English Intern
    SFB 1170

    Scheduled Events

    SFB Colloquium

    "Green's functions for the theoretical description of strongly correlated electrons systems"
    Date: 12/12/2019, 4:15 PM - 6:00 PM
    Category: Kolloquium
    Location: Hubland Süd, Geb. P1 (Physik), HS P
    Organizer: SFB 1170 ToCoTronics
    Speaker: Dr. Georg Rohringer - University of Hamburg
    Green's functions represent one of the most useful tools for the theoretical description of correlated lattice electrons. In particular, 
    the one-particle Green's function contains information about the spectral properties of the system and can be directly compared to 
    (angular resolved) photoemission spectroscopy experiments. However, also two-particle correlation functions provide very interesting 
    insights into the properties of correlated electron systems as they contain crucial information on response functions such as the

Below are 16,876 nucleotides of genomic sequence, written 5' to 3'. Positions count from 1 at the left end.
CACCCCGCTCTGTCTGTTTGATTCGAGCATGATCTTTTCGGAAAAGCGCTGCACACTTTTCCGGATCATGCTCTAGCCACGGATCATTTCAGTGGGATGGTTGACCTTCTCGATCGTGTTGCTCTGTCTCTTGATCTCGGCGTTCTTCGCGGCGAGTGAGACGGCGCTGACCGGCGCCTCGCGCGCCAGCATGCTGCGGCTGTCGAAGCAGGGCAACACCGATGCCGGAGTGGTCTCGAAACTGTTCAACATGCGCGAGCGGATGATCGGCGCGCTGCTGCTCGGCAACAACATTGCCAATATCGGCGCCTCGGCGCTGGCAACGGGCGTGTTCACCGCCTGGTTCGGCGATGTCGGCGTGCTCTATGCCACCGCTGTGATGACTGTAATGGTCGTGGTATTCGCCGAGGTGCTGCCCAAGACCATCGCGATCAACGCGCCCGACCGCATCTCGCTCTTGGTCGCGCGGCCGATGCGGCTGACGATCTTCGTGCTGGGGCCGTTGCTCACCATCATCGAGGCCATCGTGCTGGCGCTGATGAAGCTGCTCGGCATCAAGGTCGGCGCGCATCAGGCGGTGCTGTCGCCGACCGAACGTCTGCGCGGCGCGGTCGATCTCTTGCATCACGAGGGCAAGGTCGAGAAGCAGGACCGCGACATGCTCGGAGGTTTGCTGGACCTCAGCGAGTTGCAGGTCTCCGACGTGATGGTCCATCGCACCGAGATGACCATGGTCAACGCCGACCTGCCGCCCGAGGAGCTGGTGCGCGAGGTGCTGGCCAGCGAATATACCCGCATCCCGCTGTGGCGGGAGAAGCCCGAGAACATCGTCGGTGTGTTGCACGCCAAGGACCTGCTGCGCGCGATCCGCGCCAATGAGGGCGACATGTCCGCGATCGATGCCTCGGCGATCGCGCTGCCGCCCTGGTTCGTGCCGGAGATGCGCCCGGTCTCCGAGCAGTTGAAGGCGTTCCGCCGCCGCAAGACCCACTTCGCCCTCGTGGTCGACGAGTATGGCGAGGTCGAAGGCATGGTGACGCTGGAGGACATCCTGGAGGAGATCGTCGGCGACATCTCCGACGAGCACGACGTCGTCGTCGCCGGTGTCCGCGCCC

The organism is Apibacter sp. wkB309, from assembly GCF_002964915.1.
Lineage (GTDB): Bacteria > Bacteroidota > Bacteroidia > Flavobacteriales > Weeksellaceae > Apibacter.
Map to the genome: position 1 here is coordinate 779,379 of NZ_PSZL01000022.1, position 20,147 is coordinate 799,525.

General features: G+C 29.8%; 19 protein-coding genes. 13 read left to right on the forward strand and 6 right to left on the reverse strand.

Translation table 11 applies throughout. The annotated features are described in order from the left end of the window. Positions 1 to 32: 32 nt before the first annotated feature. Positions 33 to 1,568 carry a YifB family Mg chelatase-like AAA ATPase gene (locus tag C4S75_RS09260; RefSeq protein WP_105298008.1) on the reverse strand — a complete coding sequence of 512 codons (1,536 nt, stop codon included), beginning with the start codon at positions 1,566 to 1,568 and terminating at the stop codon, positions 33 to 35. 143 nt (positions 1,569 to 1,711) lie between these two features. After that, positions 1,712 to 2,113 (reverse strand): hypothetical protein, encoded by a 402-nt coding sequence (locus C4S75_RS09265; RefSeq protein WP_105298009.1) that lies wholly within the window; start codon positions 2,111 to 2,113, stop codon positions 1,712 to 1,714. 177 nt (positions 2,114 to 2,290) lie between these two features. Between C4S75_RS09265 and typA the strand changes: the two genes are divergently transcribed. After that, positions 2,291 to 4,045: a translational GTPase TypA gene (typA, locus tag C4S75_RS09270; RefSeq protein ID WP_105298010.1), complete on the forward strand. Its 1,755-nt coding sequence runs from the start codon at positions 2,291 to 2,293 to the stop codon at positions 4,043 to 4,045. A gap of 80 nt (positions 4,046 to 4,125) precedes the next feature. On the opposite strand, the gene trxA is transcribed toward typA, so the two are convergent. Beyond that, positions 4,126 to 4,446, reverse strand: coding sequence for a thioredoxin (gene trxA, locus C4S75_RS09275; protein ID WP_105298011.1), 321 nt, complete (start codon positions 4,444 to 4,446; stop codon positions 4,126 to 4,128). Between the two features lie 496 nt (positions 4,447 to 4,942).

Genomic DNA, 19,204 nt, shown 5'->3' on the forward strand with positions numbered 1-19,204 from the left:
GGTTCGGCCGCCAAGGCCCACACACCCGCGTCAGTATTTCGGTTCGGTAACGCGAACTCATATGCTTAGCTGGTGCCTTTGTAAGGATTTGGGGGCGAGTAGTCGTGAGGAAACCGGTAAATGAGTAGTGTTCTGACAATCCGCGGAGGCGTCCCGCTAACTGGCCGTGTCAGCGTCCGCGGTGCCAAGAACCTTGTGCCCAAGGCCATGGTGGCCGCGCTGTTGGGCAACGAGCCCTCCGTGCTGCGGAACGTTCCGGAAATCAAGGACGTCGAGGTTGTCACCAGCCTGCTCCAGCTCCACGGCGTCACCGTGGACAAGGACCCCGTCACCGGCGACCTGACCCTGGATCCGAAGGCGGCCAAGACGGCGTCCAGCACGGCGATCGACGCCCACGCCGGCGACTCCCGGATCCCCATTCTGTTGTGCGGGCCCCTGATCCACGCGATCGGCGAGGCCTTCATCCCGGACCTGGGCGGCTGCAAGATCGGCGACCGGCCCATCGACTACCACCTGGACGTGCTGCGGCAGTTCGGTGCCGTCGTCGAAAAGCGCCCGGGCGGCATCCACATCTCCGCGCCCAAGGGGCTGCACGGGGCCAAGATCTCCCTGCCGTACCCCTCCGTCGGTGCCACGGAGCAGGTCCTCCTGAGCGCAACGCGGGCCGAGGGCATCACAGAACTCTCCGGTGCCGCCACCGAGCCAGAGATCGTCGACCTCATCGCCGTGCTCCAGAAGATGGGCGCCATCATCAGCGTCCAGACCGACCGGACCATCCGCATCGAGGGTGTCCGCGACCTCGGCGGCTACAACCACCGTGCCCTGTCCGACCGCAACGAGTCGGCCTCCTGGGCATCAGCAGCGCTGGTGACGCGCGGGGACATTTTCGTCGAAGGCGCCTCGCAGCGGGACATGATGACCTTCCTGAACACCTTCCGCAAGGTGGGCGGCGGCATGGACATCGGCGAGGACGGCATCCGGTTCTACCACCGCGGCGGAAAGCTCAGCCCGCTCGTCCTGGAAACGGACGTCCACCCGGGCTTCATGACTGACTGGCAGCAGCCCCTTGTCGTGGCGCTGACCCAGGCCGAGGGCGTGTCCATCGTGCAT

magnetic susceptibility or the optical conductivity. In my talk, I will present an overview about the physical content as well as the 
    applications of one- and two-particle Green's and vertex functions in frontier condensed matter research. First, I will demonstrate how 
    the inclusion of local correlation effects into the one-particle Green's function by means of dynamical mean field theory (DMFT) can 
    lead to a breakdown of the topological quantization of the Hall conductivity in the Hubbard model in a magnetic field. The limitations 
    of the purely local description of DMFT leads me to the discussion how local frequency-dependent vertices can be used to include 
    also non-local correlations effects in interacting many-electron systems beyond DMFT. While these so-called diagrammatic extensions[1] 
    of DMFT have been successfully exploited to describe collective phenomena such as magnetism and superconductivity, their predictive 
    power is still limited by specific inconsistencies between the one- and the two-particle level[2]. In the final part of my talk, I will present 
    possible solutions to these problems[3] which I will address in the framework of my Emmy Noether project at the university of Hamburg.
    [1] G. Rohringer et al., Rev. Mod. Phys. 90, 025003 (2018).
    [2] E. G. C. P. van Loon et al., Phys. Rev. B 93, 155162 (2016).
    [3] G. Rohringer, and A. Toschi, Phys. Rev. B 94, 125144 (2016).